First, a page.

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Almost one and half years ago I read an interesting post on Irreal, and – as a great fan of the English language – I immediately went to the original post it mentioned. I did not regret it; I return to that post from time to time, since it is so beautiful, even poetic.
Of course, I started using Webster’s dictionary right away. (Especially with my habit of learning a couple of new English words on a daily basis.) But it being available in a web browser (and somehow eww choked on it), it was rather inconvenient for me, and hence I forgot to use it more and more.
And one day I found it’s gone from the Internet. I hoped that the server was temporarily down or something. Alas, it seemed to be dead. It was no more. It had ceased to be. It was an ex-server. (SCNR.)
Happily, the Somers’ post mentioned a possibility of downloading Webster’s dictionary. I did that, discovered it being in some strange format and promptly forgot about it.
Until a few days ago, when I recalled all that and decided to do something about it. Mind you, Oxford Advanced Learner’s Dictionary is not bad, but it can’t compete with Webster’s. I was quite determined to find a way of accessing the One True Dictionary from within the One True Editor. And so I did.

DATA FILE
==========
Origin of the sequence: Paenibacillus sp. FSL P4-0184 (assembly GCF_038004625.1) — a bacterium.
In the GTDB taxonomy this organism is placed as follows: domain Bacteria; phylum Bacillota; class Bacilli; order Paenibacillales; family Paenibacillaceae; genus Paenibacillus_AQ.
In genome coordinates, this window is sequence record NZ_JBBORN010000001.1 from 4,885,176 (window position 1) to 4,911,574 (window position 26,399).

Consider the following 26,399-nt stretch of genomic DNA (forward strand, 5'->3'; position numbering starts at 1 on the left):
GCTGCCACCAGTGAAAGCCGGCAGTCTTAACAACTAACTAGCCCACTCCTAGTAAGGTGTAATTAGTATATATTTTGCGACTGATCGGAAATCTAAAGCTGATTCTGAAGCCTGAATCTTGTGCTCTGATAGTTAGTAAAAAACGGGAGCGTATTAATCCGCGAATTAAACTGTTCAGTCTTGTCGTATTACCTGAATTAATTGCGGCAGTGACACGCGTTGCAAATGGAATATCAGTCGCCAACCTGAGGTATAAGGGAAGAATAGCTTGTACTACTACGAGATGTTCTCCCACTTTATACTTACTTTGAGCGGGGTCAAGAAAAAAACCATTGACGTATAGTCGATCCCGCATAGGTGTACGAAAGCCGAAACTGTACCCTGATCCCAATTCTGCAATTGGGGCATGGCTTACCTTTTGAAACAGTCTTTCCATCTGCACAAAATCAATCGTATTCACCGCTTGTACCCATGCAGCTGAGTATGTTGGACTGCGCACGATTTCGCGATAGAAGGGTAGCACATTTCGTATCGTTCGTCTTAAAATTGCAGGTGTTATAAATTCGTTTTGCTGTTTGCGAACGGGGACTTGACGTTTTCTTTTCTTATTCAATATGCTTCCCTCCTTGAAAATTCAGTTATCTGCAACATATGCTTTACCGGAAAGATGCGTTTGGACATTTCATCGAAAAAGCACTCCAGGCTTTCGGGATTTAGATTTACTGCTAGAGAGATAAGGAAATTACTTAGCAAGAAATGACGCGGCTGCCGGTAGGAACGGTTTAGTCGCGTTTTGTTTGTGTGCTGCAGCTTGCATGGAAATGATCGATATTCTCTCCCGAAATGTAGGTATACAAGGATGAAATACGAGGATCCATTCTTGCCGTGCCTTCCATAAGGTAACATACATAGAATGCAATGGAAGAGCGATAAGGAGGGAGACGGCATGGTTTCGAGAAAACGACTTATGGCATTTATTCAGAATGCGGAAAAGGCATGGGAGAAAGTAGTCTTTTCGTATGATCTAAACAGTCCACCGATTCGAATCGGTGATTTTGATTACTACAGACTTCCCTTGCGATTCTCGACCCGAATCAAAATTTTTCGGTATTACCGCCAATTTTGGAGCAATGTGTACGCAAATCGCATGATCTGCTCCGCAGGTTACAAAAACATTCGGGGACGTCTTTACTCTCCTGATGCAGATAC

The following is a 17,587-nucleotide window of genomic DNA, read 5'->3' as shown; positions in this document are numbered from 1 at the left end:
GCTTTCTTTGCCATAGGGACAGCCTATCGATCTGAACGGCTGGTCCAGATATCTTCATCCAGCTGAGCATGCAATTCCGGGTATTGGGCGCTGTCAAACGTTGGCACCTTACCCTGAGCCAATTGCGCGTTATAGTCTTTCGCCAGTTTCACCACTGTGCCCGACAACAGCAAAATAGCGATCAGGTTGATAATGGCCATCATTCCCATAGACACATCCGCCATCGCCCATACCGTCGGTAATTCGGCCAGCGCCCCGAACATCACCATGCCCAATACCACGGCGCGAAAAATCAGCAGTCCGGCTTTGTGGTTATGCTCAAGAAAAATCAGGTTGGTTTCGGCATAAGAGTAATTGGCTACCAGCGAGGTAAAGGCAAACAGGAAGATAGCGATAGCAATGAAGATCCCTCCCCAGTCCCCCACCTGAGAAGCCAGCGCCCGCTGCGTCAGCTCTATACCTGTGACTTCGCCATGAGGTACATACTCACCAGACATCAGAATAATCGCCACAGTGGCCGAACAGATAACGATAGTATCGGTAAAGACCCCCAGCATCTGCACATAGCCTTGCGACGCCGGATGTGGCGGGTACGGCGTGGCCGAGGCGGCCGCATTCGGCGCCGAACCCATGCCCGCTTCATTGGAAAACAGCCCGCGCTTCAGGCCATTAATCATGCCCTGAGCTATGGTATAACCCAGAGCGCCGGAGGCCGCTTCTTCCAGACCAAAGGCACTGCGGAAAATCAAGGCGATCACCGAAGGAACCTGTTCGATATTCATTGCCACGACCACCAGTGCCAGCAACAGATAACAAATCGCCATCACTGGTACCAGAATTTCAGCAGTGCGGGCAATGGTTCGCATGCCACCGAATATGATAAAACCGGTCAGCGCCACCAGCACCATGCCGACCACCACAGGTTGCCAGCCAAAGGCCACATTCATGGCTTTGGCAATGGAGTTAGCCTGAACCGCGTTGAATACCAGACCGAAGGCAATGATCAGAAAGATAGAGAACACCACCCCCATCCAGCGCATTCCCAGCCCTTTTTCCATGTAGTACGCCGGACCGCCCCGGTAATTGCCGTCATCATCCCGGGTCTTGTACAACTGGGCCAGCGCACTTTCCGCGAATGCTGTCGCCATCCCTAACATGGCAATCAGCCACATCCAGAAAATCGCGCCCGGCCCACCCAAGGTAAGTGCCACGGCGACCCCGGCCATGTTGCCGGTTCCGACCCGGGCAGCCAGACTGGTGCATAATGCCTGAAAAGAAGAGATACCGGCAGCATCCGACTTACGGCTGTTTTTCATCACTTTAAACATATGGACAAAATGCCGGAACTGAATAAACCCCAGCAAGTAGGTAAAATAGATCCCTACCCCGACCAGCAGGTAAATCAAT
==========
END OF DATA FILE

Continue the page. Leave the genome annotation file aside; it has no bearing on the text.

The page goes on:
So, without further ado, here’s how you do it (at least on a GNU/Linux system).
sdcv, a command-line utility for accessing StarDict dictionaries. (On Arch GNU/Linux with
yaourt, it is
yaourt -S sdcv.)
sdcvpackage; it’s usable, but slightly broken. Get
sdcv-modefrom here instead and load it in Emacs.
M-x sdcv-searchand confirm the selection with RET (or just say
M-x sdcv-searchanywhere and type the word you want to check).
I’ve been to a funeral a few days ago. There a few things that always strike me during such ceremonies. One of them is a custom we have here in Poland (maybe it’s more universal, I have no idea) of putting on the grave bunches of flowers tied with a band with some words written on it. The usual choice is “Last farewell”. I really like how this is literally true. It’s really the last farewell – next time we’ll see the one we’re bidding farewell to there will be a welcome, and no more farewells ever…
Some time ago I needed an equivalent of Unix’
It is one of these rare occasions where object orientation is actually useful. And the code above is so nice I’m almost tempted to say it’s Pythonic, except you know, you can’t really pull that off in Python, because
join. (In fact, it is a bit unfair to make fun of Python’s
join method – there are good reasons for it working the way it does – but it’s funny nevertheless.)
That’s it for today, folks – as I mentioned some time ago, I don’t have too much time for lengthy posts now. This will (hopefully) change in a few weeks. Happy New Year 2017!
(Więcej means More in Polish; click it to see older entries.)